IDEAS home Printed from https://ideas.repec.org/
MyIDEAS: Login to save this article or follow this journal

Training And Establishment Survival

  • William Collier
  • Francis Green
  • John Peirson

Training decisions are affected by beliefs about the returns to training, surrounding which firms face considerable uncertainty. We model the consequent association between training, profitability and establishment survival. We propose a plausible definition of optimism about training effectiveness, and show that more optimistic firms train more. We then present estimates of the relationship between training and the likelihood of medium-term commercial survival. We find that increased training of non-manual workers in large establishments is associated with a greater chance of survival; however, disaggregation reveals that the association differs across occupational groups. In smaller establishments, increased training for Craft and Technical workers is associated with better chances of survival, while for Professional workers the opposite effect is found. Copyright (c) Scottish Economic Society 2005.

If you experience problems downloading a file, check if you have the proper application to view it first. In case of further problems read the IDEAS help page. Note that these files are not on the IDEAS site. Please be patient as the files may be large.

File URL: http://www.blackwell-synergy.com/doi/abs/10.1111/j.1467-9485.2005.00363.x
File Function: link to full text
Download Restriction: Access to full text is restricted to subscribers.

As the access to this document is restricted, you may want to look for a different version under "Related research" (further below) or search for a different version of it.

Article provided by Scottish Economic Society in its journal Scottish Journal of Political Economy.

Volume (Year): 52 (2005)
Issue (Month): 5 (November)
Pages: 710-735

as
in new window

Handle: RePEc:bla:scotjp:v:52:y:2005:i:5:p:710-735
Contact details of provider: Web page: http://www.blackwellpublishing.com/journal.asp?ref=0036-9292

More information through EDIRC

Order Information: Web: http://www.blackwellpublishing.com/subs.asp?ref=0036-9292

References listed on IDEAS
Please report citation or reference errors to , or , if you are the registered author of the cited work, log in to your RePEc Author Service profile, click on "citations" and make appropriate adjustments.:

as in new window
  1. Daron Acemoglu & Jorn-Steffen Pischke, 1999. "The Structure of Wages and Investment in General Training," Journal of Political Economy, University of Chicago Press, vol. 107(3), pages 539-572, June.
  2. Ann P. Bartel, 1992. "Training, Wage Growth and Job Performance: Evidence From a Company Database," NBER Working Papers 4027, National Bureau of Economic Research, Inc.
  3. John Bishop, 1994. "The Impact of Previous Training on Productivity and Wages," NBER Chapters, in: Training and the Private Sector: International Comparisons, pages 161-200 National Bureau of Economic Research, Inc.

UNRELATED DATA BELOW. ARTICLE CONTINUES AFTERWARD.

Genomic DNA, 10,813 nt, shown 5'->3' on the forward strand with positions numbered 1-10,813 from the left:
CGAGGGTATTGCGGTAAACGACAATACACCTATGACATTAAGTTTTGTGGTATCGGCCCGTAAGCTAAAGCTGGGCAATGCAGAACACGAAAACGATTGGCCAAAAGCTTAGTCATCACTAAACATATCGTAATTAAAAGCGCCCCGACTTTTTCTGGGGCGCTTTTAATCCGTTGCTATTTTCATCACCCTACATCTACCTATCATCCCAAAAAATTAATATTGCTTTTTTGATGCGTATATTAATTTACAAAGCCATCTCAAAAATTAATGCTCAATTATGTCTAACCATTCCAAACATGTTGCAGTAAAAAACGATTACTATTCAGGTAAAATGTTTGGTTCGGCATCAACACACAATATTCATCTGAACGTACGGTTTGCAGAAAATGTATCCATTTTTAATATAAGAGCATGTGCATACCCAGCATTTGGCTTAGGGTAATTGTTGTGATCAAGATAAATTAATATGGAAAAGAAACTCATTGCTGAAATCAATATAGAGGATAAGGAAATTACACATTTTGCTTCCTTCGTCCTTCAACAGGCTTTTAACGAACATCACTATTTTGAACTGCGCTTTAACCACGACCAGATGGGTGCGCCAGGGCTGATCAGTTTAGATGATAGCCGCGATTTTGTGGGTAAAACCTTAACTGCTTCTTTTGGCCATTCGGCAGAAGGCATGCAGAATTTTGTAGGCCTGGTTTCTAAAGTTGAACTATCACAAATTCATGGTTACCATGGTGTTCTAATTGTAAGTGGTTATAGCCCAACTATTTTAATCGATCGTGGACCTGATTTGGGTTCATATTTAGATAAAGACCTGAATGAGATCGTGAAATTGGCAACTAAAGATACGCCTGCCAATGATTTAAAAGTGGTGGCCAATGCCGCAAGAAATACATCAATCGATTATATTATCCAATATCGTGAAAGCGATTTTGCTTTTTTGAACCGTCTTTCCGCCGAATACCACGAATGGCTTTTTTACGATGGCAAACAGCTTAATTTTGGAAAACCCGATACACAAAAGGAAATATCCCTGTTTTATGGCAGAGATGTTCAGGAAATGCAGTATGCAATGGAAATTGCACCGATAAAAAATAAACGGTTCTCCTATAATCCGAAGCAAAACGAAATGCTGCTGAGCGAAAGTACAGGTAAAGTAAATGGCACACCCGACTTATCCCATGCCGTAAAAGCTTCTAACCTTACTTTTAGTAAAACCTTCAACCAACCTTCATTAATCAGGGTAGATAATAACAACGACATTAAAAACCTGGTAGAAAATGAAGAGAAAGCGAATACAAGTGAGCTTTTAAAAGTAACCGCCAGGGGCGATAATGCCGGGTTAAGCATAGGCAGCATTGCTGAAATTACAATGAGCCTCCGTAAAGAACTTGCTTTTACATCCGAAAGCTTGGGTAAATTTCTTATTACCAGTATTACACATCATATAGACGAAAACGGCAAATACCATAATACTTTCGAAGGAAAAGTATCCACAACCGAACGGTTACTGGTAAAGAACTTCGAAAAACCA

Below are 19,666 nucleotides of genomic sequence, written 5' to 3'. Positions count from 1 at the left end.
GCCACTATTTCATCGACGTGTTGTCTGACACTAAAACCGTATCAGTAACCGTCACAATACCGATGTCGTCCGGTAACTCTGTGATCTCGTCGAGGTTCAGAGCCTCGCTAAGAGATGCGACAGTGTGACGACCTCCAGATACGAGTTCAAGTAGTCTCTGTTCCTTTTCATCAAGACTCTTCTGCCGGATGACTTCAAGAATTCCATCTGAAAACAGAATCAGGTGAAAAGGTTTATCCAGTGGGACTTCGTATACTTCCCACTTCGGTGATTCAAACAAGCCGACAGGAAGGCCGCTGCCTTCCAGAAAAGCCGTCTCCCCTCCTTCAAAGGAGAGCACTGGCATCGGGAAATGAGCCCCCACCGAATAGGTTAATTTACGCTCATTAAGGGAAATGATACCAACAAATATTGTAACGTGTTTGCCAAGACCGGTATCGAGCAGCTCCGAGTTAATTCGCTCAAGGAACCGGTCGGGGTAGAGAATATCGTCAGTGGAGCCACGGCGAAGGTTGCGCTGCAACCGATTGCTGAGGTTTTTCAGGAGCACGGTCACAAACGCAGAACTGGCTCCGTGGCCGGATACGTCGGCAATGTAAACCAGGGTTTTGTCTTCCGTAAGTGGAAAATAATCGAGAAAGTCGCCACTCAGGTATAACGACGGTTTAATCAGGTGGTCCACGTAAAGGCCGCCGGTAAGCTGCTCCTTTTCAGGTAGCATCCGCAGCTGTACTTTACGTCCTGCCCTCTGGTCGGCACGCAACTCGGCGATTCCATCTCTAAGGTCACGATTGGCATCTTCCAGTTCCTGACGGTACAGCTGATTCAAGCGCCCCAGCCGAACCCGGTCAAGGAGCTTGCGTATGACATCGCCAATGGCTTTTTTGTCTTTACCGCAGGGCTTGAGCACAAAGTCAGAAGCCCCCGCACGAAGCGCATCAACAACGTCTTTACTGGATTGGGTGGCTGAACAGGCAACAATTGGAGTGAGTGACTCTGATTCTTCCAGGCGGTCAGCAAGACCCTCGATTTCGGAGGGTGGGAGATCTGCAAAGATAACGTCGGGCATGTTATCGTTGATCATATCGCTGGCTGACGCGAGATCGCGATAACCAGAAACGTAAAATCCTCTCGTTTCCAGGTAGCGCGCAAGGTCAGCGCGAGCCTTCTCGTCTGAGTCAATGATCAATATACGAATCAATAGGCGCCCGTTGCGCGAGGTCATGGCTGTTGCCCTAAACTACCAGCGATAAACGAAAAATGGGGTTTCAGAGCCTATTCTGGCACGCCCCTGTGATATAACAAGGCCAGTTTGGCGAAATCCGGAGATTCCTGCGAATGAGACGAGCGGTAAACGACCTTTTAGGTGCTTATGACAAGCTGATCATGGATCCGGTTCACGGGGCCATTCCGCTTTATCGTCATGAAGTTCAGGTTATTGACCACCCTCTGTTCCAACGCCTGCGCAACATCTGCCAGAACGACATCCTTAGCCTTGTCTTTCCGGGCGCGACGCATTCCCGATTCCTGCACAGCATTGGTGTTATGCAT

4. Alba-Ramirez, Alfonso, 1994. "Formal Training, Temporary Contracts, Productivity and Wages in Spain," Oxford Bulletin of Economics and Statistics, Department of Economics, University of Oxford, vol. 56(2), pages 151-70, May.
  5. Bartel, Ann P, 1995. "Training, Wage Growth, and Job Performance: Evidence from a Company Database," Journal of Labor Economics, University of Chicago Press, vol. 13(3), pages 401-25, July.
  6. Agarwal, Rajshree, 1996. "Technological activity and survival of firms," Economics Letters, Elsevier, vol. 52(1), pages 101-108, July.
Full references (including those not matched with items on IDEAS)

This item is not listed on Wikipedia, on a reading list or among the top items on IDEAS.

When requesting a correction, please mention this item's handle: RePEc:bla:scotjp:v:52:y:2005:i:5:p:710-735. See general information about how to correct material in RePEc.

For technical questions regarding this item, or to correct its authors, title, abstract, bibliographic or download information, contact: (Wiley-Blackwell Digital Licensing)

or (Christopher F. Baum)

If you have authored this item and are not yet registered with RePEc, we encourage you to do it here. This allows to link your profile to this item. It also allows you to accept potential citations to this item that we are uncertain about.

If references are entirely missing, you can add them using this form.

If the full references list an item that is present in RePEc, but the system did not link to it, you can help with this form.

If you know of missing items citing this one, you can help us creating those links by adding the relevant references in the same way as above, for each refering item. If you are a registered author of this item, you may also want to check the "citations" tab in your profile, as there may be some citations waiting for confirmation.

Please note that corrections may take a couple of weeks to filter through the various RePEc services.

This information is provided to you by IDEAS at the Research Division of the Federal Reserve Bank of St. Louis using RePEc data.